If the animal is not breathing and does not have a pulse, you must figure out a way to get the animal to the vet before starting CPR. If you have no choice but to drive yourself to the vet, postpone CPR in order to drive. It is more important to get to a vet than to perform field CPR. If the animal moves on their own or resists your efforts to help, they do not need CPR. Never perform or practice CPR on an animal that does not need it!

Red line on dog showing where breathing should happen
Nurse demonstrating CPR on dog
Begin CPR by placing the animal on their side (either right or left, it does not matter), then place your hands just behind the elbows on the ribcage (Fig. 4) and push hard and fast at a rate of 100-120 compressions per minute. Push with enough pressure to compress the ribcage ⅓ to ½ the depth of the chest. For cats and smaller animals, you can wrap your hand under the ribcage and squeeze on both sides (Fig. 5) or use a few fingers over the ribcage behind the elbow to deliver compressions (Fig. 6). Be sure to release pressure completely between compressions to allow the heart to refill.

After 30 compressions, give two rescue breaths (detailed below), then return immediately to compressions. Stop every four cycles (or two minutes) to check for a returned pulse. It is unlikely that they will get circulation back from just CPR, but it is possible. 

To provide a rescue breath, close the animal’s mouth, cover their nose with your mouth to create a seal and deliver a breath with enough force to see their chest rise and fall. Do not deliver a breath too forcefully.

Demonstrating cpr on stuffed cat
Checking for pulse on stuffed cat
In a pet care business setting, if there is an animal experiencing a medical emergency, consider the following for the safety of staff, other animals and efficiency of care:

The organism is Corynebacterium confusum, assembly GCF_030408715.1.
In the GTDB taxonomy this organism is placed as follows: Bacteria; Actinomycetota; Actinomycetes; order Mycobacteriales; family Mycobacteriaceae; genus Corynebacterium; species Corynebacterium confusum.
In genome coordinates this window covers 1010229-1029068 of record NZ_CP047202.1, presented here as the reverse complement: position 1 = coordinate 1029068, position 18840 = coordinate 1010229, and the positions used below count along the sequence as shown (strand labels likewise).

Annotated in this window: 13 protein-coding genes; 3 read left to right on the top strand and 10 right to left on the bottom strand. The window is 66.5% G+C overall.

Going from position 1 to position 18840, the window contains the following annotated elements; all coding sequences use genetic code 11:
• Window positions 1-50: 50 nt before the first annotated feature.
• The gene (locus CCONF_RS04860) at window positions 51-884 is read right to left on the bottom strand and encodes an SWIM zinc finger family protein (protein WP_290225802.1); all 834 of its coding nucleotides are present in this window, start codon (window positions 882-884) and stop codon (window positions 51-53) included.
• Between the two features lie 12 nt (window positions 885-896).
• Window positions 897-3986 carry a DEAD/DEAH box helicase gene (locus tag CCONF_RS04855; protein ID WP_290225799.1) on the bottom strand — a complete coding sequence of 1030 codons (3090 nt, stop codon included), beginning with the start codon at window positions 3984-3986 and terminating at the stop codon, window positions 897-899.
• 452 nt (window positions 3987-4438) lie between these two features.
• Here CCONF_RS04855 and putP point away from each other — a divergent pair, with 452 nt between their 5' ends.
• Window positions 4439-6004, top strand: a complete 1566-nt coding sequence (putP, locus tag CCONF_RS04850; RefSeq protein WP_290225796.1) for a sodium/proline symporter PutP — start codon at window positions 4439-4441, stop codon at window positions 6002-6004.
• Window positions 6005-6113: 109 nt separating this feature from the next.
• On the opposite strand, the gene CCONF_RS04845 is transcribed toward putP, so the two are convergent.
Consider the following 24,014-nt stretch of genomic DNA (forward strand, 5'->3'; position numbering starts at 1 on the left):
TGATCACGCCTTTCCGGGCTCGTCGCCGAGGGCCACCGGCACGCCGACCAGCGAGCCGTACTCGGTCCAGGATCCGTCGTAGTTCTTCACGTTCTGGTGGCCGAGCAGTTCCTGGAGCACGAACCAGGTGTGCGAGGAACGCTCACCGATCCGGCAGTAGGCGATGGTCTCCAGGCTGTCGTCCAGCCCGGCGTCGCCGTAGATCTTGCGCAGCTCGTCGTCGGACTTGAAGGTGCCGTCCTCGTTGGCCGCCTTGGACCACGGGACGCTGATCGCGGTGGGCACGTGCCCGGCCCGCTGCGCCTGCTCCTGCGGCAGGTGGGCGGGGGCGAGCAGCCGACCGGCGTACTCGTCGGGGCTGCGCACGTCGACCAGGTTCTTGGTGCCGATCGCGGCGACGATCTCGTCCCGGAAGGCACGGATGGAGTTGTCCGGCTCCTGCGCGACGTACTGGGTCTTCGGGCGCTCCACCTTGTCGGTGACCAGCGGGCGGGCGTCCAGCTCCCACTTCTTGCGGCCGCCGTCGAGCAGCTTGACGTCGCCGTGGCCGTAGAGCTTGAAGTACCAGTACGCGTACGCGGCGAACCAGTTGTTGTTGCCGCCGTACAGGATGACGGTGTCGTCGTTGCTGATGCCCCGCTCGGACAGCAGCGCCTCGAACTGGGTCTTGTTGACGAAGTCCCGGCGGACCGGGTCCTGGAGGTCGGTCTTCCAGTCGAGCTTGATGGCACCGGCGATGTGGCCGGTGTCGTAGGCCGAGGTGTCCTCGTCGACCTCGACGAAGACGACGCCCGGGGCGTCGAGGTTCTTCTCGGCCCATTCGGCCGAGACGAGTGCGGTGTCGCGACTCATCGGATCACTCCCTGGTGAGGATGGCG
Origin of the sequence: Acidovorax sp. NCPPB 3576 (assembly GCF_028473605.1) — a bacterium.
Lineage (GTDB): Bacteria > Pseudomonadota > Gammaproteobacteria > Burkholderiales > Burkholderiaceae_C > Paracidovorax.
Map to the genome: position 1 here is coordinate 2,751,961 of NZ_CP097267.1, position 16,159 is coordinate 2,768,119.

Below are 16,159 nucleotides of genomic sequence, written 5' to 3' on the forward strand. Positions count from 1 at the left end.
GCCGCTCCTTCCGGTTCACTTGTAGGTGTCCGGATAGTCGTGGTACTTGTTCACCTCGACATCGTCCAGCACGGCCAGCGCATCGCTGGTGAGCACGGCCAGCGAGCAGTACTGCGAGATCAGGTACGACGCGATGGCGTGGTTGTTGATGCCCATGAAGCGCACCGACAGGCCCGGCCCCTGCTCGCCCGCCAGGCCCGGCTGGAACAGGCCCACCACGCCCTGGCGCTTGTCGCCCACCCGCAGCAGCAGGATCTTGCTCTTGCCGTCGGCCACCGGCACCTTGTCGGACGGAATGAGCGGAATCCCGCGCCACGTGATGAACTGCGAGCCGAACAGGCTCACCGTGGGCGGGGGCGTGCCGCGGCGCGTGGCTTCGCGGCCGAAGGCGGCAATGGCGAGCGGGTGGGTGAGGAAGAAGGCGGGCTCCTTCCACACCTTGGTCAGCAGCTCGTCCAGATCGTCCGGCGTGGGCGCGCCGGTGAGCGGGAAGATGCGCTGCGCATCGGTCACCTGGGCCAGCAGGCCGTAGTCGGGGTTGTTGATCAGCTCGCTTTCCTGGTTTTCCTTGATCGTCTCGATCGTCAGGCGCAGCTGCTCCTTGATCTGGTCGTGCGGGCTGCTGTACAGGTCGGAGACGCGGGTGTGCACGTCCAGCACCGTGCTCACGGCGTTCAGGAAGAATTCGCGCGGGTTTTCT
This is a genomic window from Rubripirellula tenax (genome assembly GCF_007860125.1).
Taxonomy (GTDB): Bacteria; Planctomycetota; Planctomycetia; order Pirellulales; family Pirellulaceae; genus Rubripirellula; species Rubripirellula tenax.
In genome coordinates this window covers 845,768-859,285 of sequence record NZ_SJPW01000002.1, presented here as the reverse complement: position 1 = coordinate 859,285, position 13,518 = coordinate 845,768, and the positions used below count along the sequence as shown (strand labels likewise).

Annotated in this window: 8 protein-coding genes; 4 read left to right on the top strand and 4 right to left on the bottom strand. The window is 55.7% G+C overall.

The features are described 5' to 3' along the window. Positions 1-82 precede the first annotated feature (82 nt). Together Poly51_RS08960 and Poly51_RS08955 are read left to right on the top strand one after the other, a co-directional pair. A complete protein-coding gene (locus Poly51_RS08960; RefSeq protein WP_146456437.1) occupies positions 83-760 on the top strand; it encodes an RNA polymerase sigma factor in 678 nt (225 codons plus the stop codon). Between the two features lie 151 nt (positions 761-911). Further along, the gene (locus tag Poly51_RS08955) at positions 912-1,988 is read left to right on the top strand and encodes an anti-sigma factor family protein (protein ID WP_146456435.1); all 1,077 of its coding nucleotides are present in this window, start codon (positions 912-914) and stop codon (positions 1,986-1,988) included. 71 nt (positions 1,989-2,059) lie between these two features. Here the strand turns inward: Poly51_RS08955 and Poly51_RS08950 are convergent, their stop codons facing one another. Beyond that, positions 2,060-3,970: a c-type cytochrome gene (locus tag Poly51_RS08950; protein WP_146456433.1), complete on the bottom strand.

• Two staff should provide first aid care immediately while other staff clear away the rest of the playgroup or otherwise make the scene safe to work in.
  • A manager or senior staff should call the vet clinic that the pet is being taken to in order to warn them of incoming case. Then they should notify the pet’s owner to meet them at the vet.
  • While two staff provide first aid care, other staff should pull a car close to the nearest door to the pet. Then the two staff providing care can get in the vehicle and immediately resume care on the way to the vet while someone else drives.

In conclusion, experiencing an animal suffering a cardiac emergency can be frightening. But giving staff training to feel prepared and act in first aid situations can give the pets you care for the best chance at survival and reassure clients that you are well-equipped for caring for their pets should an emergency arise.

***The information contained in this article is for informational purposes and does not substitute veterinary care or advice. Please consult a veterinarian immediately if you think an animal is suffering a medical emergency. This lesson has been shortened for literary format, please consult a professional training program for the most complete information.

Madison Warner is owner of Ready Pet Education & teaches pet first aid & CPR to pet professionals all over the United States. Madison has experience as a vet tech, EMT/firefighter, pet business manager, and FEMA search & rescue K9 handler. Ready Pet Education has been teaching veterinary supervised, comprehensive pet first aid courses since 2018 and offers pet first aid certification designed specifically for pet professionals. We offer online or in-person learning and bulk discounts for 15+ students. We also offer emergency and disaster preparedness consulting for all types of pet businesses.